Much-touted director tones down style in favor of substance
It's good to see Pedro Almod—var finally growing into his reputation.
In what might be called a severe case of premature exultation, the Spanish bad boy's every film has been declared the work of a master Ñ if not a genius. This is not to say his outrageous drag operas and naughty kink-a-thons weren't good; just that they rarely seemed worthy of the sort of hymns of heavenly transport that Orson Welles might only dream of.
But in his more recent works, Almod—var has begun to reach deeper. The subversive has yielded to the substantial, the extravagant to the elegant. The splashy hues are more subdued, but richer in shading. The sense of humor is less outrageous and more insinuating.
And insinuation runs rampant in 'Bad Education,' an adventurous, mysterious and gripping summation of Almod—var's career to date. As multifaceted as a diamond, it's a daring and dark genre-blending, gender-bending puzzle that requires the director's recently increased level of sophistication to pull off.
The setup is as much as can be fairly revealed Ñ or easily described. It is 1980 in Madrid, and Enrique Goded (Fele Mart’nez), a successful filmmaker not unlike Almod—var himself, is stuck for a new project. Into his office comes Ignacio (Gael Garc’a Bernal, of 'Y tu Mam‡ TambiŽn' and 'The Motorcycle Diaries'), an aspiring actor and barely remembered friend from their days in Catholic school 15 years ago.
Ignacio has written a story based on those days and the boys' fateful relationship with one of the priests. Enrique finds the story fascinating enough to film, and somewhat reluctantly agrees to give Ignacio the leading role.
What happens next is virtually impossible to describe, beyond saying that Enrique discovers Ignacio is a more experienced role-player than he appears to be. The series of events that transpire become a mirror maze in which the real and the artificial, the remembered and the imagined, tilt at strange angles and reflect what is happening off what has already happened. And the way it works is so particularly cinematic that it truly can't be explained, just seen.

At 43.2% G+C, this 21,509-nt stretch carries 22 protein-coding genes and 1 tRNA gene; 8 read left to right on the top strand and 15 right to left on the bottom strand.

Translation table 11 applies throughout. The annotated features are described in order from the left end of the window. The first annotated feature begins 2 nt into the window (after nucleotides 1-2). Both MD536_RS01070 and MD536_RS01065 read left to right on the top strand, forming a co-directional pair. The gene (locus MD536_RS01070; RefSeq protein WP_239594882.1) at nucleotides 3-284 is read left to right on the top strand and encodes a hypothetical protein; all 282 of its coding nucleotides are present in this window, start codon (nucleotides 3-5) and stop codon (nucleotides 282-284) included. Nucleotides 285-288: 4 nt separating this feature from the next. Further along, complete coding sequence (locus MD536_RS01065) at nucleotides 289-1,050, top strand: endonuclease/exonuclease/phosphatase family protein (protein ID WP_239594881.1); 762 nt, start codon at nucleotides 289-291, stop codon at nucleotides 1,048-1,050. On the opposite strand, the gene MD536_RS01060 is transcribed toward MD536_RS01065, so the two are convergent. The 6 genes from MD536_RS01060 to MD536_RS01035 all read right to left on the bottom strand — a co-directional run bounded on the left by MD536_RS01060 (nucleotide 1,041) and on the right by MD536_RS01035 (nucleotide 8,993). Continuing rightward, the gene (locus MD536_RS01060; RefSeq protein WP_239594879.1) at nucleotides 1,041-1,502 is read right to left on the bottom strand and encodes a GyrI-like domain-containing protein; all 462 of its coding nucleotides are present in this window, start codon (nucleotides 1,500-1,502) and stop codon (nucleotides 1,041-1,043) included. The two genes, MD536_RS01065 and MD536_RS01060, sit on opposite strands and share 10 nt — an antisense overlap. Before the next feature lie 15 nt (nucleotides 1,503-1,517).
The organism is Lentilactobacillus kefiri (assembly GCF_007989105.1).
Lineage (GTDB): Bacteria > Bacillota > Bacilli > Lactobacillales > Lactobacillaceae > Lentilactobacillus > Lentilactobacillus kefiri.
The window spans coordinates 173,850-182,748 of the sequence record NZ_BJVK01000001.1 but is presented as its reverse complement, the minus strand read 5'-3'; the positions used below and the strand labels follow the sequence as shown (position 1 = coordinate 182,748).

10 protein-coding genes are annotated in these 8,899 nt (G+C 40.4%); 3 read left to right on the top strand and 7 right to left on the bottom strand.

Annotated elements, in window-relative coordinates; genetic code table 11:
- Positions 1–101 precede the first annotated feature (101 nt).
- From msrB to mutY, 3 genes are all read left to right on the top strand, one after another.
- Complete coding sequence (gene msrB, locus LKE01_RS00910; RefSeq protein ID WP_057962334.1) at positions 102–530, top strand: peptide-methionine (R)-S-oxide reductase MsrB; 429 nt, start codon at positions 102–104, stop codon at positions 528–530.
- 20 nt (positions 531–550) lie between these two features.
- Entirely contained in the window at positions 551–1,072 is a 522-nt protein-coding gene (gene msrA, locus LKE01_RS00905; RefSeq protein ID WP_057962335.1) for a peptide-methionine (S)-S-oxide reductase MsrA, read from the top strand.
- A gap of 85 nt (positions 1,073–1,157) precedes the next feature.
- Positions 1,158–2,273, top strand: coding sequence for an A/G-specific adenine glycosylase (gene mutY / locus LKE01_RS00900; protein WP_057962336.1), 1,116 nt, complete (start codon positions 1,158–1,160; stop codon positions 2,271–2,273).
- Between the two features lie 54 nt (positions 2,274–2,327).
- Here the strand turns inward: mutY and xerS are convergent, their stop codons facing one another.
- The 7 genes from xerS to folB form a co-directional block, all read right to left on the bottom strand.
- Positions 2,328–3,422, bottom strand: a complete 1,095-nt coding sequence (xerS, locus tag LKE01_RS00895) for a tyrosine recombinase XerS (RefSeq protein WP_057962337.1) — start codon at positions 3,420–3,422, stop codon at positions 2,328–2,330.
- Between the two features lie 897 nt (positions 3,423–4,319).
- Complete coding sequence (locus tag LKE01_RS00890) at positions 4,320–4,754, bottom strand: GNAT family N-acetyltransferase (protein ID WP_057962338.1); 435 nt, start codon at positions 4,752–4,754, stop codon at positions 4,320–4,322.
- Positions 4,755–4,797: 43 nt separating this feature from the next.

Almod—var's appreciation of melodrama is used here to inform familiar elements of Hitchcockian thrillers and film noir. 'Vertigo' is a clear influence, just as Bernard Herrmann's scores for Hitchcock are echoed here in the music of Alberto Iglesias. The twisted relationships owe more than a little to James M. Cain's novels and the films based on them, and it's a typically Almodovarian touch to have both the leading man and the femme fatale be the same person Ñ Bernal, who in drag looks startlingly like Julia Roberts.
Though everything that happens here lies along a fault line beginning with the childhood trauma, there is nothing sensational or exploitive in Almod—var's approach. The structural trickiness allows him to portray the events without detailing them, and, even more important, to reveal (in classic noir fashion) how the past never relinquishes its grip.
Neither does 'Bad Education,' though its artful complexities don't allow for the same soulfulness and emotional beauty of Almod—var's remarkable 'Talk to Her.' Still, it's a compelling measurement of what he's learned since those school days, school days, fearful cold and cruel days.